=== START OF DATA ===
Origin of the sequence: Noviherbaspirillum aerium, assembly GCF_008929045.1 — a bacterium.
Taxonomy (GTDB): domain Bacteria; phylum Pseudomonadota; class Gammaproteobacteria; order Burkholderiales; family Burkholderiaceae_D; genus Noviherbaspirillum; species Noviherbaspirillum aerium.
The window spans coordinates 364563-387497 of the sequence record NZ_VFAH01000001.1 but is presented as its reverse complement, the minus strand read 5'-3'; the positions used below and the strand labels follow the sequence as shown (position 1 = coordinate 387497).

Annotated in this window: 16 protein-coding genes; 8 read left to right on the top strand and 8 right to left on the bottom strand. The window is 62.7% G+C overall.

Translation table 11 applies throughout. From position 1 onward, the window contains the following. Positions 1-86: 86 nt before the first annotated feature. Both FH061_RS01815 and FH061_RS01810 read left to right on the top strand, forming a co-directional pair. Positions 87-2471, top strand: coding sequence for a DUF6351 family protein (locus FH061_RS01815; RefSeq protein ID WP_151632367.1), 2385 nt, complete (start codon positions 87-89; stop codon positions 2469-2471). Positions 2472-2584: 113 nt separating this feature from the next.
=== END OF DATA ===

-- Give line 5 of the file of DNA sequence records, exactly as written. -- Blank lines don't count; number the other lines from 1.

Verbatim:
Translation table 11 applies throughout. From position 1 onward, the window contains the following. Positions 1-86: 86 nt before the first annotated feature. Both FH061_RS01815 and FH061_RS01810 read left to right on the top strand, forming a co-directional pair. Positions 87-2471, top strand: coding sequence for a DUF6351 family protein (locus FH061_RS01815; RefSeq protein ID WP_151632367.1), 2385 nt, complete (start codon positions 87-89; stop codon positions 2469-2471). Positions 2472-2584: 113 nt separating this feature from the next.